When I talk about animal welfare issues, I often feel I am running the risk that I will be accused of being more concerned about (non-human) animals than about humans. This is doubly so when I talk about the use of animals in experimentation.
It was therefore irritating, although not totally surprising, that the “Hands Off Our Ovaries” group recently put out a media release saying “Senator Bartlett is more concerned about the welfare of animals than about the welfare of Australian women” purely on the basis of my amendment to prevent the use of animal eggs in human cloning – conveniently ignoring the specific statements I made in moving the amendment.
However, I actually found this quite reassuring in one respect, as this patently false statement confirmed my suspiscion that the concerns this group expressed about the cloning/stem cell legislation were mainly polemical and prone to exaggeration and hyperbole. Of course, a selective or absolutist approach about the use of animals in research is not solely the province of this group.
A more encouraging angle can be seen in a recent piece in the New York Times, which shows that even in this fraught area there is more potential for overlap than might first appear.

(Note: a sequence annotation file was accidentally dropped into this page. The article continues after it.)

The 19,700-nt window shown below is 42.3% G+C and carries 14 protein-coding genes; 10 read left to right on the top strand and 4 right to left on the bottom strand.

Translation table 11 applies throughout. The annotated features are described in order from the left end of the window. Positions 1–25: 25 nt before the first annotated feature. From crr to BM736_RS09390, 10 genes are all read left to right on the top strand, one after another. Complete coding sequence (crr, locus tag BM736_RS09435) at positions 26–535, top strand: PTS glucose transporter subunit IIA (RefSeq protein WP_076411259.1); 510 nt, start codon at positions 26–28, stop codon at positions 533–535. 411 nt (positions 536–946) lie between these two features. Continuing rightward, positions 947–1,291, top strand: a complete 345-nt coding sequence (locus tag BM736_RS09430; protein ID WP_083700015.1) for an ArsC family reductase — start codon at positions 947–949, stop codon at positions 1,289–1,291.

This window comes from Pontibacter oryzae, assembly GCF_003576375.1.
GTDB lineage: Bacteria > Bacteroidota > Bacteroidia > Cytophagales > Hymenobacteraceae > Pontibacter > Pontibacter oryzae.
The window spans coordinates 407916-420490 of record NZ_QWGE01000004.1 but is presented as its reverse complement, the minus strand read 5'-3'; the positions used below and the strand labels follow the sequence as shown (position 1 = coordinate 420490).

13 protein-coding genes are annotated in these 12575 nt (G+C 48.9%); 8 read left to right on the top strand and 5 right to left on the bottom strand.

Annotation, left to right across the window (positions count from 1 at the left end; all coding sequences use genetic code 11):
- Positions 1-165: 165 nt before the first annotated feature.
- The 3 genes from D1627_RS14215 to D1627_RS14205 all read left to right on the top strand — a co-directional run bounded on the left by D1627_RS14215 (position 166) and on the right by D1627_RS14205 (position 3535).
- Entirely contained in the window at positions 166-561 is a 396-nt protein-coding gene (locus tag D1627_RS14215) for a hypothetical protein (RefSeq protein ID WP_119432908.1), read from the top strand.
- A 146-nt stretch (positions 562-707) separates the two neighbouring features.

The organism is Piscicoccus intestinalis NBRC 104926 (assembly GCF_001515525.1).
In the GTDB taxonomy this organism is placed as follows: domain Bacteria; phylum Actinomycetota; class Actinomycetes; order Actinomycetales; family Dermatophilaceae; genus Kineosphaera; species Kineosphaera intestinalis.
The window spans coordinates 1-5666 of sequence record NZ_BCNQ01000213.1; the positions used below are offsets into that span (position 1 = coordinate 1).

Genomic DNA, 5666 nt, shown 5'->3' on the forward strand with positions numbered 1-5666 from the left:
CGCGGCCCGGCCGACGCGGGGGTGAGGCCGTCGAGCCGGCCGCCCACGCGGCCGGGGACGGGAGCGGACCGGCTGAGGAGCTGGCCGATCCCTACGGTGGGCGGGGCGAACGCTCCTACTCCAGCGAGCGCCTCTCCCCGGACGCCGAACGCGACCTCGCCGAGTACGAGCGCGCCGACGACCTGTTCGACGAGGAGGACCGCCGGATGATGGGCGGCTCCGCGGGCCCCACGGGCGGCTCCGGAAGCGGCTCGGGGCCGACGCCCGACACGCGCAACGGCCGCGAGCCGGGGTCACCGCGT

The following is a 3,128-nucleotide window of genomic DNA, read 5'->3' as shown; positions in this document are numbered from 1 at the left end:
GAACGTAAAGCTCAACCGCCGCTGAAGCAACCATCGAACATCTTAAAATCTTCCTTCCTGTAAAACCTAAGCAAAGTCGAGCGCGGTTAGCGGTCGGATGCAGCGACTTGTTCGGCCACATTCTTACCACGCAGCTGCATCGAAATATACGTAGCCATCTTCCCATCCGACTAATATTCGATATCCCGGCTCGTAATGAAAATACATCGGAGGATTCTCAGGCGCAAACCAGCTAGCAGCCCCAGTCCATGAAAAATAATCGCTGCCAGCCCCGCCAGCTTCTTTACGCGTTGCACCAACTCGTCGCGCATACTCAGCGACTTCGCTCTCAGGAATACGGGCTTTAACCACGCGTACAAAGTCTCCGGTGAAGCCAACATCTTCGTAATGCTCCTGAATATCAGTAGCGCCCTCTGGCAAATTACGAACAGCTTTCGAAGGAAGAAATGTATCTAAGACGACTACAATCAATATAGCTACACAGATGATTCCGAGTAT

Dogs have long been used for medical research, usually to the dismay of animal-rights activists. But now pet owners are enrolling their dogs in medical trials meant to benefit humans and animals alike. And some animal advocates are applauding the development.
Most of the trials, often sponsored by drug companies or medical device makers, involve pets with cancer — a leading natural cause of death in older dogs — in which the animals receive groundbreaking drugs or other treatments that are eventually meant for people.
Treating dogs gives researchers an idea of whether and how the treatment will work in people, while at the same time possibly helping the pets.
“It can help in reshaping the image of animals in science, from being considered tools to being considered patients,” said Martin Stephens, the vice president for animal research issues at the Humane Society of the United States.